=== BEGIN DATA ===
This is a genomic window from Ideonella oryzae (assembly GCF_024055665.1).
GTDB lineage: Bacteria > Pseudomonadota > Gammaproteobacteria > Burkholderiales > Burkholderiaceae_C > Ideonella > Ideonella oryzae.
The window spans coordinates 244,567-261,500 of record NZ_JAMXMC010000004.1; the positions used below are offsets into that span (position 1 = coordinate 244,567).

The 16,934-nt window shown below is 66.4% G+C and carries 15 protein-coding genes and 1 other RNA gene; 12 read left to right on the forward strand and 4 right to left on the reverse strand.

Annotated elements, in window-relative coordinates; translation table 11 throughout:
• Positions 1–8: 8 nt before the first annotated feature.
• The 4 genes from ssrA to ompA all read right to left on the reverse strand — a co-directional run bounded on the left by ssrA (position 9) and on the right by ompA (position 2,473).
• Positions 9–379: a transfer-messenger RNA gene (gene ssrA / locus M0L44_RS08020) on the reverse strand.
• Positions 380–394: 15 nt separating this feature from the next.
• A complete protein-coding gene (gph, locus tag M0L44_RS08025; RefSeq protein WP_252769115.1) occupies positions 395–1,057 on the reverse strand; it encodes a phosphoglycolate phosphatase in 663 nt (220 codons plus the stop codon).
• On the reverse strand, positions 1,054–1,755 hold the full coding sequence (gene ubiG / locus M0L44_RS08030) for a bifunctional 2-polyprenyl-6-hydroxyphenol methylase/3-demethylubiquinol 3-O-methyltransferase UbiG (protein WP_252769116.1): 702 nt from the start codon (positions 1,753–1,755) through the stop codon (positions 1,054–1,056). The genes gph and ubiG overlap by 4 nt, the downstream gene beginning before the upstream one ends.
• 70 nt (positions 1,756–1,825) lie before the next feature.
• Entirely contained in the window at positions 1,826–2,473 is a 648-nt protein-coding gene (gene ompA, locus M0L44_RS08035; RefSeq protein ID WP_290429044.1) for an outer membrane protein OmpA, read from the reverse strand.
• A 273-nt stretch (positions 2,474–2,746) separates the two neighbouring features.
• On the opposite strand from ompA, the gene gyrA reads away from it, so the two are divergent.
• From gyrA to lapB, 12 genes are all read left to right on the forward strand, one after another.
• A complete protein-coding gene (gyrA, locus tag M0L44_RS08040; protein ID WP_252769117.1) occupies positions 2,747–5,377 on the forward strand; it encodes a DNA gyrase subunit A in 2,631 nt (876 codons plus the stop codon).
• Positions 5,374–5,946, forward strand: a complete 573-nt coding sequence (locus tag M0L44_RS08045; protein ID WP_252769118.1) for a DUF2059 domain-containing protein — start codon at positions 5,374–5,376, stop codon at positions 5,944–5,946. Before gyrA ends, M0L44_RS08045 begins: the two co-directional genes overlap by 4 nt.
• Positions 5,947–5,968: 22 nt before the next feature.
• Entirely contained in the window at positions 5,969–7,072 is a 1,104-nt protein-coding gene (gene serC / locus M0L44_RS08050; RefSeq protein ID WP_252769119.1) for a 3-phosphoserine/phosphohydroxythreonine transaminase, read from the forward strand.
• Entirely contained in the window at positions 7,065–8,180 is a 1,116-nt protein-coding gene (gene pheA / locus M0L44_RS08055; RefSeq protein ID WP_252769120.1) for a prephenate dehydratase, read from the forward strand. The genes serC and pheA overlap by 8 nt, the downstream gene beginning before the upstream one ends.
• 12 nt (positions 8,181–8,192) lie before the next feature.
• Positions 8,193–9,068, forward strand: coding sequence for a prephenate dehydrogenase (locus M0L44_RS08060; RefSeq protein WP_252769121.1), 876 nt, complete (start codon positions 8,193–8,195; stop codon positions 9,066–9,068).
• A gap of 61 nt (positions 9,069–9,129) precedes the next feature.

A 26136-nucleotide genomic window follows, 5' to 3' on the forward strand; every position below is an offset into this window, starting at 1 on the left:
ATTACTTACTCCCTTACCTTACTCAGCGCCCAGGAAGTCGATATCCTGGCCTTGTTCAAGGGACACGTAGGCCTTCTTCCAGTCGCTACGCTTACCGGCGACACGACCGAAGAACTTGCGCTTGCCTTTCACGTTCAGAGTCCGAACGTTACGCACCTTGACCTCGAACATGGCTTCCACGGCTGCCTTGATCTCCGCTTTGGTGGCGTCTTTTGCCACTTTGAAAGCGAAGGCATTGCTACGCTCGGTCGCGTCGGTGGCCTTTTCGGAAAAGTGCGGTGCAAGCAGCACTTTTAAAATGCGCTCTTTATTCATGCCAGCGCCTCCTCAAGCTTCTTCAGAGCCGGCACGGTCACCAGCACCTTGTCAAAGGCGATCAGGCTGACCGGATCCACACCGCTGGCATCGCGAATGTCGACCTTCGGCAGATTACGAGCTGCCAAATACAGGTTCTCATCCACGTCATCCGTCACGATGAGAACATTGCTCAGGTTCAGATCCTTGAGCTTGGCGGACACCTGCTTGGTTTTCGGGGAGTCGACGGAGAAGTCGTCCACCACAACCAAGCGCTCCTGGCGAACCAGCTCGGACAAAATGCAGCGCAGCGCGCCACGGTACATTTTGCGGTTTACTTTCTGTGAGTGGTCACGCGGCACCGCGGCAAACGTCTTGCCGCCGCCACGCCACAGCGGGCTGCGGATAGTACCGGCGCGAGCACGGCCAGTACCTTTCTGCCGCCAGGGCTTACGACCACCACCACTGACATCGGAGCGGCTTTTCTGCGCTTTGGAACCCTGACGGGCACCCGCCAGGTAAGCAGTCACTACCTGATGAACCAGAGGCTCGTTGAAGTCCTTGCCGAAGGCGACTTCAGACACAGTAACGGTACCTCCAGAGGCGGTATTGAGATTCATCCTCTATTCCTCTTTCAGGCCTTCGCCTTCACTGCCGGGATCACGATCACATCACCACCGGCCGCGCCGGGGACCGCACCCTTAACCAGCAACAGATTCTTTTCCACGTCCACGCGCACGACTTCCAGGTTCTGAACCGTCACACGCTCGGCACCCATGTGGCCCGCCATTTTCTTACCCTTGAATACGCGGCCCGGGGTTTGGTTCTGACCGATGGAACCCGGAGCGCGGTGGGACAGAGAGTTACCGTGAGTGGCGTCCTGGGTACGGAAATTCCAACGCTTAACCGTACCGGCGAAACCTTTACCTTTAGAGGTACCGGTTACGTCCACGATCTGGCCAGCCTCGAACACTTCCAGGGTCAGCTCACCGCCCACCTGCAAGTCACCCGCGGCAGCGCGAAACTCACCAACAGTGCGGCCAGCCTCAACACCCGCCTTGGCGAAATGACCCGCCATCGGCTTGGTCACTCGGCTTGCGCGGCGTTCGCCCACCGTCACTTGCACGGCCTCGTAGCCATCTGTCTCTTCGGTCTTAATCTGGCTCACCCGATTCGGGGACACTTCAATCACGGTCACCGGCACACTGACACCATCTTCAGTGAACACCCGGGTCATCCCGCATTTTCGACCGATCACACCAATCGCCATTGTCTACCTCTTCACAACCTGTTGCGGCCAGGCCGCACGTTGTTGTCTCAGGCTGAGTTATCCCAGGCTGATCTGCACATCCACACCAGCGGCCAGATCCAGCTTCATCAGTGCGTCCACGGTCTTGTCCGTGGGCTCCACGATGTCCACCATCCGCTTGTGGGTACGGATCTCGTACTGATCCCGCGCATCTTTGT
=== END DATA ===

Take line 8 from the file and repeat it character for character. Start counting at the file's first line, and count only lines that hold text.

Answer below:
• Positions 9–379: a transfer-messenger RNA gene (gene ssrA / locus M0L44_RS08020) on the reverse strand.